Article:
eccentric

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eccentric
eccentric circles with the center of each circle marked

ec·cen·tric

 (ĭk-sĕn′trĭk, ĕk-)
adj.
1. Departing from a recognized, conventional, or established norm or pattern. See Synonyms at strange.
2. Deviating from a circular form or path, as in an elliptical orbit.
3.
a. Not having the same center: eccentric circles.
b. Having the axis located elsewhere than at the geometric center.
n.
1. One that deviates markedly from an established norm, especially a person of odd or unconventional behavior.
2. Physics A disk or wheel having its axis of revolution displaced from its center so that it is capable of imparting reciprocating motion.

[Middle English eccentrik, planetary orbit of which the earth is not at the center, from Medieval Latin eccentricus, not having the same center, from Greek ekkentros : ek-, out of; see ecto- + kentron, center (from kentein, to prick; see kent- in Indo-European roots).]

ec·cen′tri·cal·ly adv.

eccentric

(ɪkˈsɛntrɪk)
adj
1. deviating or departing from convention, esp in a bizarre manner; irregular or odd
2. (Mathematics) situated away from the centre or the axis
3. (Mathematics) not having a common centre: eccentric circles. Compare concentric
4. not precisely circular. Also: eccentrical
n
5. a person who deviates from normal forms of behaviour, esp in a bizarre manner
6. (Mechanical Engineering) a device for converting rotary motion to reciprocating motion
[C16: from Medieval Latin eccentricus, from Greek ekkentros out of centre, from ek- ex-1 + kentron centre]
ecˈcentrically adv

ec•cen•tric

(ɪkˈsɛn trɪk, ɛk-)

adj.
1. deviating from the accepted or customary character, practice, etc.; unconventional; peculiar; odd.
2. not having the same center; not concentric: used esp. of two circles or spheres at least one of which contains the centers of both.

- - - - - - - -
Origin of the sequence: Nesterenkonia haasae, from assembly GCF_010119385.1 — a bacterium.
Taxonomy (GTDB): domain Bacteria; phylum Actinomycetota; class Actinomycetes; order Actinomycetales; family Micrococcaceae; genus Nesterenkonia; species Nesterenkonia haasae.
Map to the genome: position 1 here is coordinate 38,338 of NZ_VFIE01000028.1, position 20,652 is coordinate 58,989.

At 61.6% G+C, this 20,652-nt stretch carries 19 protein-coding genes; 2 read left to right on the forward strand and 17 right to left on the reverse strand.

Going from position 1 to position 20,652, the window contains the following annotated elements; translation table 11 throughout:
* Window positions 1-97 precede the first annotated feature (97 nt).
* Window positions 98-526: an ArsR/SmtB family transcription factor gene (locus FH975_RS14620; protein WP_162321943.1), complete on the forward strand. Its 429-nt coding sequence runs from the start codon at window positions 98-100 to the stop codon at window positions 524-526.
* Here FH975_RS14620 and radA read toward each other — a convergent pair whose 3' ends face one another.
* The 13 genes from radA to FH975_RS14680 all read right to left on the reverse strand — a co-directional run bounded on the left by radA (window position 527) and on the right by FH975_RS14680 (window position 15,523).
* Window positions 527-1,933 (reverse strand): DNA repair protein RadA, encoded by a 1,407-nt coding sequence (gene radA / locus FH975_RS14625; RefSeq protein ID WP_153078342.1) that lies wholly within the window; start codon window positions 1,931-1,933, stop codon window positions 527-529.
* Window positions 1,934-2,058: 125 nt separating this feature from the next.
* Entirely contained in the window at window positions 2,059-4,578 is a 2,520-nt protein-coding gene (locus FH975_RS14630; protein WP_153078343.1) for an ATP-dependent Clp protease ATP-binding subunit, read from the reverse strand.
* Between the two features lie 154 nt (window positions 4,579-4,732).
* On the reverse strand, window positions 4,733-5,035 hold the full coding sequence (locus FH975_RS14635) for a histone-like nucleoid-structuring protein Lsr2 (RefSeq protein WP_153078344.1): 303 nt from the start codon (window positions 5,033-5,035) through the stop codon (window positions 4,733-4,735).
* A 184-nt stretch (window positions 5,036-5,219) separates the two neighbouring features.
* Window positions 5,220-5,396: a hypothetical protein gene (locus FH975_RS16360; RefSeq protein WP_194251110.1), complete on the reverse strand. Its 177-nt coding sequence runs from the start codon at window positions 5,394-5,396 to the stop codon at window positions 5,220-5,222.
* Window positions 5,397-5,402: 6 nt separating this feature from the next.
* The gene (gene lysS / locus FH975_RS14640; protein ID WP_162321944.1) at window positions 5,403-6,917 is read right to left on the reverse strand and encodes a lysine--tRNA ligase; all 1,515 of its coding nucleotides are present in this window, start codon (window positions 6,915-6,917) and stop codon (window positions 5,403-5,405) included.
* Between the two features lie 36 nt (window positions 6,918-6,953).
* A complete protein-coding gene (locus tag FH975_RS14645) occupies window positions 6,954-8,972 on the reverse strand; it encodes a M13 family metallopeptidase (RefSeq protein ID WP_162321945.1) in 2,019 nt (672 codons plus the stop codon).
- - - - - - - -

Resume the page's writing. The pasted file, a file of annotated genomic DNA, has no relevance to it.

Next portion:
3. (of an axis, axle, etc.) not situated in the center.
4. having the axis or support away from the center: an eccentric wheel.
5. Astron. deviating from a circular form, as an elliptic orbit.
n.
6. an eccentric person.
7. something that is unusual, peculiar, or odd.
8. a device for converting rotary motion to reciprocating motion, consisting of a disk with an off-center axis of revolution.
[1350–1400; < Medieval Latin eccentricus < Greek ékkentr(os) having an eccentric orbit]
ec•cen′tri•cal•ly, adv.

eccentric

- First meant "not concentric" as it referred to an orbit in which the Earth was not precisely in the center or straying from a circular path; the area where two circles overlap is the eccentric.
See also related terms for orbit.

eccentric

Describes an orbit that deviates from a circular path, such as an elliptical orbit.
ThesaurusAntonymsRelated WordsSynonymsLegend:
Noun1.eccentric - a person with an unusual or odd personalityeccentric - a person with an unusual or odd personality
unusual person, anomaly - a person who is unusual
crackpot, fruitcake, nut case, screwball, crank, nut - a whimsically eccentric person
nutter, wacko, whacko - a person who is regarded as eccentric or mad
2.eccentric - a person of a specified kind (usually with many eccentricities)eccentric - a person of a specified kind (usually with many eccentricities); "a real character"; "a strange character"; "a friendly eccentric"; "the capable type"; "a mental case"
adult, grownup - a fully developed person from maturity onward
Adj.1.eccentric - conspicuously or grossly unconventional or unusualeccentric - conspicuously or grossly unconventional or unusual; "restaurants of bizarre design--one like a hat, another like a rabbit"; "famed for his eccentric spelling"; "a freakish combination of styles"; "his off-the-wall antics"; "the outlandish clothes of teenagers"; "outre and affected stage antics"
unconventional - not conventional or conformist; "unconventional life styles"
2.eccentric - not having a common center; not concentric; "eccentric circles"
concentric, concentrical, homocentric - having a common center; "concentric rings"

eccentric

adjective
noun
1. crank (informal), character (informal), nut (slang), freak (informal), flake (slang, chiefly U.S.), oddity, oddball (informal), loose cannon, nonconformist, wacko (slang), case (informal), screwball (slang, chiefly U.S. & Canad.), card (informal), odd fish (informal), kook (U.S. & Canad. informal), queer fish (Brit. informal), rum customer (Brit. slang), weirdo or weirdie (informal) My other friend was a real English eccentric.

eccentric

adjectivenoun